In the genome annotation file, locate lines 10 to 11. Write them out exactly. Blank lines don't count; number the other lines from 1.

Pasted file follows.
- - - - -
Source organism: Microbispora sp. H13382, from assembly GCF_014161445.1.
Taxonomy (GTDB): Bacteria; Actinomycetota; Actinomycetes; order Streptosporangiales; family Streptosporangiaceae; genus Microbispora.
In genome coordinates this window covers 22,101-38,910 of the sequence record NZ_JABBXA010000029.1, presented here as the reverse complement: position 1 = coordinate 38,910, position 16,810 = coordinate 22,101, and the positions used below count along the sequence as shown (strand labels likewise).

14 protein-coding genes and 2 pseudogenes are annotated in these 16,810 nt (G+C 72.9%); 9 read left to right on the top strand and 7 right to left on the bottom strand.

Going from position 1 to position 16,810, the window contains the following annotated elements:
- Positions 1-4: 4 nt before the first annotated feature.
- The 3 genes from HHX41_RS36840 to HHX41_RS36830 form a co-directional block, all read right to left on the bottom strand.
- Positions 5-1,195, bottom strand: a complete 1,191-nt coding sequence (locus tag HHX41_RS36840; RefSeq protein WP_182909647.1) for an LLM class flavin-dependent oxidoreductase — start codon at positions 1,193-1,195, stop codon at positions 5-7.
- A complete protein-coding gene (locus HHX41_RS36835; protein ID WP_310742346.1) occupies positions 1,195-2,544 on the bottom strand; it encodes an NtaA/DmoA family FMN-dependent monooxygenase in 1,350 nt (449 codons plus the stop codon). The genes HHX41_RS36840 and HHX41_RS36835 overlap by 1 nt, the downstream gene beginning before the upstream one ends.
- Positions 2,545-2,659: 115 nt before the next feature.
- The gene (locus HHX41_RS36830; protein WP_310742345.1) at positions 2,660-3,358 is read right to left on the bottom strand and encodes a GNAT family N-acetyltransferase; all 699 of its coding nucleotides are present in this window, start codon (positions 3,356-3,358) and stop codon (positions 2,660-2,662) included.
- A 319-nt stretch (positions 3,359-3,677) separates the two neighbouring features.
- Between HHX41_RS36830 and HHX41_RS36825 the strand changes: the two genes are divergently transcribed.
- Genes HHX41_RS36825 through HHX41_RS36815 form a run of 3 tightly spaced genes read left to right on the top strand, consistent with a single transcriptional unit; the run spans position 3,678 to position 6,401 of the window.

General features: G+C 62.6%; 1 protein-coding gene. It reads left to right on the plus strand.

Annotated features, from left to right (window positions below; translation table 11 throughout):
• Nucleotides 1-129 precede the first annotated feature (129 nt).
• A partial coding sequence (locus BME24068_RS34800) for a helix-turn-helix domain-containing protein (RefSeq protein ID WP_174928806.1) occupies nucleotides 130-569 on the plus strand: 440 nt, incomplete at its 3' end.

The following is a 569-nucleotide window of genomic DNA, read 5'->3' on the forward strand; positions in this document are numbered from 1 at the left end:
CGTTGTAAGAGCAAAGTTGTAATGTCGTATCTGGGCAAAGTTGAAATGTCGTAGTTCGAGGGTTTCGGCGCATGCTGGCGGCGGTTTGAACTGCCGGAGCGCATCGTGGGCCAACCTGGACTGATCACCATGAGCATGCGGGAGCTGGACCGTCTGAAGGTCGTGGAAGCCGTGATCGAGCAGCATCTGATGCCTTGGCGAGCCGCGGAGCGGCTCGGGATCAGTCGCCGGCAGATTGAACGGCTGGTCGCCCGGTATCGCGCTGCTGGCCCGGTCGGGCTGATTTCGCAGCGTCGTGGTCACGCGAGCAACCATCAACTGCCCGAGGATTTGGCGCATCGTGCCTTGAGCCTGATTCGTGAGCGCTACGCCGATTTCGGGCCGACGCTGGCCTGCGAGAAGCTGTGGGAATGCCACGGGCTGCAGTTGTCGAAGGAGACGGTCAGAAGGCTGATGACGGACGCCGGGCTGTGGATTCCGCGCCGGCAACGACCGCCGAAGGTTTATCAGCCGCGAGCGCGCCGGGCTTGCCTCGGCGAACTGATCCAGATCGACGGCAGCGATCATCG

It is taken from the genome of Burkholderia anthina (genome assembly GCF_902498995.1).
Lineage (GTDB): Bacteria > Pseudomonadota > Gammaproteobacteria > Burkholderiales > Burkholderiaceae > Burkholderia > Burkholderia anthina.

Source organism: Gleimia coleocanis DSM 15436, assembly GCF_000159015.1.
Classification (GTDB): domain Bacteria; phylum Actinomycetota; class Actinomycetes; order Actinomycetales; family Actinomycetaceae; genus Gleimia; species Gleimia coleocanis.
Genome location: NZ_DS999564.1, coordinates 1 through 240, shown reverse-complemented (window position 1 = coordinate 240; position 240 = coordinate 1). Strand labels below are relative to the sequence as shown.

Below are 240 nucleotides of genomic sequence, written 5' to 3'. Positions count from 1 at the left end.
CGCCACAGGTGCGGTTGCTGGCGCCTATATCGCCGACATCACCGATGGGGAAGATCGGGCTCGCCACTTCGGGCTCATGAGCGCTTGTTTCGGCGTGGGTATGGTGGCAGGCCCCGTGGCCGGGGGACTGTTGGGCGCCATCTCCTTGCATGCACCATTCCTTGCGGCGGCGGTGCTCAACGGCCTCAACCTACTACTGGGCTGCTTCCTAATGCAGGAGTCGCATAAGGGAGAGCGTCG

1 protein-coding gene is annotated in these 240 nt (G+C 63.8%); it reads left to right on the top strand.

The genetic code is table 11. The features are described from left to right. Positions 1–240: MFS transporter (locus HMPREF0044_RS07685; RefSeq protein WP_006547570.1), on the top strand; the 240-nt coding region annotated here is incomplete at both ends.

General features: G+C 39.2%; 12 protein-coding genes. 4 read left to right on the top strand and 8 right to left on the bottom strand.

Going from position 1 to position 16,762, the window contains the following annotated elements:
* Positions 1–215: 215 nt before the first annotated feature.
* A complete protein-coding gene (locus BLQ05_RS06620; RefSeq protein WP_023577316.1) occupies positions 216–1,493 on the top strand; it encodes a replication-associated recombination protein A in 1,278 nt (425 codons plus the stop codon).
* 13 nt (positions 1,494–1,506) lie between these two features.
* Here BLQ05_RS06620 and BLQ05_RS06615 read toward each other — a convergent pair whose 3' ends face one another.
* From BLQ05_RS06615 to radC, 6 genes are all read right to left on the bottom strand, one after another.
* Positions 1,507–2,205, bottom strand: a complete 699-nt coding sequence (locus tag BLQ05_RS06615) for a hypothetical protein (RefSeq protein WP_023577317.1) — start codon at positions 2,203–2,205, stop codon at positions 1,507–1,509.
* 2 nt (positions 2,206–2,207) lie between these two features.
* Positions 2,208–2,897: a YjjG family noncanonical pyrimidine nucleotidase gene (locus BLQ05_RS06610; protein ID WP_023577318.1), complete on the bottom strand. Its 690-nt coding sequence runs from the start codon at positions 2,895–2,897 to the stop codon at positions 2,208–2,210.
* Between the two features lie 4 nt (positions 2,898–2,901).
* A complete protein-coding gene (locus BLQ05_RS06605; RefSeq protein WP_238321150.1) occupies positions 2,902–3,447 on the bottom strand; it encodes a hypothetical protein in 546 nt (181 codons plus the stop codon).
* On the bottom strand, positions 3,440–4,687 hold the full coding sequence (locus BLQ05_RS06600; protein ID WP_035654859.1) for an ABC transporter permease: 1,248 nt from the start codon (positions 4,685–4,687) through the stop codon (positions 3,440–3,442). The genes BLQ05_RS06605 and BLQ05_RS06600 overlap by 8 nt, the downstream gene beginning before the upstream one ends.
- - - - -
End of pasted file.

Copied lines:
- Positions 2,545-2,659: 115 nt before the next feature.
- The gene (locus HHX41_RS36830; protein WP_310742345.1) at positions 2,660-3,358 is read right to left on the bottom strand and encodes a GNAT family N-acetyltransferase; all 699 of its coding nucleotides are present in this window, start codon (positions 3,356-3,358) and stop codon (positions 2,660-2,662) included.